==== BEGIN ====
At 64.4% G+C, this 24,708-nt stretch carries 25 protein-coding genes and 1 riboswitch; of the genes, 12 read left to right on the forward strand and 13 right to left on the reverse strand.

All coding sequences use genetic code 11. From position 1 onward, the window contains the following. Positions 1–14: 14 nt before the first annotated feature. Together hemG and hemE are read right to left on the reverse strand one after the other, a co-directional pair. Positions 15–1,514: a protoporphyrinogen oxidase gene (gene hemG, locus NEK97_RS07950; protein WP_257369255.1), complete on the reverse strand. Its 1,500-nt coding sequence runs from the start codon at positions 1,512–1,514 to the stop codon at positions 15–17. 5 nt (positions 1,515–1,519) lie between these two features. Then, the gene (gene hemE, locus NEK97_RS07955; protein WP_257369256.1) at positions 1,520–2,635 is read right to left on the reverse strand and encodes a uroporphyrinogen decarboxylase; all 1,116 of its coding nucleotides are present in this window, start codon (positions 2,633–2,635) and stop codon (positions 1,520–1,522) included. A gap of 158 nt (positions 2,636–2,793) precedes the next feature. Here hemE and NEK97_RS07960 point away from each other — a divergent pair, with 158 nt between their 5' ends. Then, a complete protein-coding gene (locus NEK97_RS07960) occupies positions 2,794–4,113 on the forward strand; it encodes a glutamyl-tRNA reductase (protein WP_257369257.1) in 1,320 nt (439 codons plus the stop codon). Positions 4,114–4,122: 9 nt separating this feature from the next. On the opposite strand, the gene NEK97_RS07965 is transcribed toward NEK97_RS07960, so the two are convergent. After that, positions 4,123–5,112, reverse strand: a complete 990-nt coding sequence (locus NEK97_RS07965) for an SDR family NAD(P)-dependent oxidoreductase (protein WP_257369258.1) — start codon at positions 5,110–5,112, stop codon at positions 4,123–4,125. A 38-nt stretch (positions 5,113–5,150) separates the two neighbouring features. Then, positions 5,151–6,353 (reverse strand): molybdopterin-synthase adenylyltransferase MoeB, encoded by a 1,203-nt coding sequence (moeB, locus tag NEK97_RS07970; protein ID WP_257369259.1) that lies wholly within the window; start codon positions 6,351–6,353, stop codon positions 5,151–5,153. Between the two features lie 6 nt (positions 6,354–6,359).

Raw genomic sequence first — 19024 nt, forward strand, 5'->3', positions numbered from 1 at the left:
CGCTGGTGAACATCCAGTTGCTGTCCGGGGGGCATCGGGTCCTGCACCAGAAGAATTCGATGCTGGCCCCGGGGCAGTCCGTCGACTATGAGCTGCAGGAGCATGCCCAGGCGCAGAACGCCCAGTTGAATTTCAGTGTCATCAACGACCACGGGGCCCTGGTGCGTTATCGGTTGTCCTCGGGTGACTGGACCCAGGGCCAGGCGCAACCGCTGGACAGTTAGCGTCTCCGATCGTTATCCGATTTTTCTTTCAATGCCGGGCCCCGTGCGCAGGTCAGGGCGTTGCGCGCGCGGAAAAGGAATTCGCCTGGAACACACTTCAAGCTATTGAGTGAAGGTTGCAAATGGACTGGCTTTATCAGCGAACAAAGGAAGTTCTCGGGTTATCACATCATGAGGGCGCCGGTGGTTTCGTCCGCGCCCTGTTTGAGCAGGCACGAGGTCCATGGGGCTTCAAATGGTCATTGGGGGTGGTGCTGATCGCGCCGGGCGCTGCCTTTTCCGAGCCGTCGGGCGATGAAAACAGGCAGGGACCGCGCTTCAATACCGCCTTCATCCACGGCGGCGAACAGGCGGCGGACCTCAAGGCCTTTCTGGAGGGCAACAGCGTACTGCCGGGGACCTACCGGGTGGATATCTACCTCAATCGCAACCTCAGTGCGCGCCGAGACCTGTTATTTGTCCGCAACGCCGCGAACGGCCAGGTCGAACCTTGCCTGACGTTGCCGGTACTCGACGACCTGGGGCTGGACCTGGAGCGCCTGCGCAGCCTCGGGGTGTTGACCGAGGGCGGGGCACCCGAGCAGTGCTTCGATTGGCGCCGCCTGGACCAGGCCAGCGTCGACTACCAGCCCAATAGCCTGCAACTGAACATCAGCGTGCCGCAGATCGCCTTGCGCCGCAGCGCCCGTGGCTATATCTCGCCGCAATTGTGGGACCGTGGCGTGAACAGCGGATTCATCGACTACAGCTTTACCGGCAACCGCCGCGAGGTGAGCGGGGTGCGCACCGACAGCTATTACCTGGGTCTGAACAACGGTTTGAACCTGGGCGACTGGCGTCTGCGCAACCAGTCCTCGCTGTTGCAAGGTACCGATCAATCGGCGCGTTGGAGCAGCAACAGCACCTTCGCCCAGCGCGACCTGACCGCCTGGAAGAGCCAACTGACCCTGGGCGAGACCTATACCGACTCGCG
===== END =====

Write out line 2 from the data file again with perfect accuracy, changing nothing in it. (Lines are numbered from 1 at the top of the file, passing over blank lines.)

All coding sequences use genetic code 11. From position 1 onward, the window contains the following. Positions 1–14: 14 nt before the first annotated feature. Together hemG and hemE are read right to left on the reverse strand one after the other, a co-directional pair. Positions 15–1,514: a protoporphyrinogen oxidase gene (gene hemG, locus NEK97_RS07950; protein WP_257369255.1), complete on the reverse strand. Its 1,500-nt coding sequence runs from the start codon at positions 1,512–1,514 to the stop codon at positions 15–17. 5 nt (positions 1,515–1,519) lie between these two features. Then, the gene (gene hemE, locus NEK97_RS07955; protein WP_257369256.1) at positions 1,520–2,635 is read right to left on the reverse strand and encodes a uroporphyrinogen decarboxylase; all 1,116 of its coding nucleotides are present in this window, start codon (positions 2,633–2,635) and stop codon (positions 1,520–1,522) included. A gap of 158 nt (positions 2,636–2,793) precedes the next feature. Here hemE and NEK97_RS07960 point away from each other — a divergent pair, with 158 nt between their 5' ends. Then, a complete protein-coding gene (locus NEK97_RS07960) occupies positions 2,794–4,113 on the forward strand; it encodes a glutamyl-tRNA reductase (protein WP_257369257.1) in 1,320 nt (439 codons plus the stop codon). Positions 4,114–4,122: 9 nt separating this feature from the next. On the opposite strand, the gene NEK97_RS07965 is transcribed toward NEK97_RS07960, so the two are convergent. After that, positions 4,123–5,112, reverse strand: a complete 990-nt coding sequence (locus NEK97_RS07965) for an SDR family NAD(P)-dependent oxidoreductase (protein WP_257369258.1) — start codon at positions 5,110–5,112, stop codon at positions 4,123–4,125. A 38-nt stretch (positions 5,113–5,150) separates the two neighbouring features. Then, positions 5,151–6,353 (reverse strand): molybdopterin-synthase adenylyltransferase MoeB, encoded by a 1,203-nt coding sequence (moeB, locus tag NEK97_RS07970; protein ID WP_257369259.1) that lies wholly within the window; start codon positions 6,351–6,353, stop codon positions 5,151–5,153. Between the two features lie 6 nt (positions 6,354–6,359).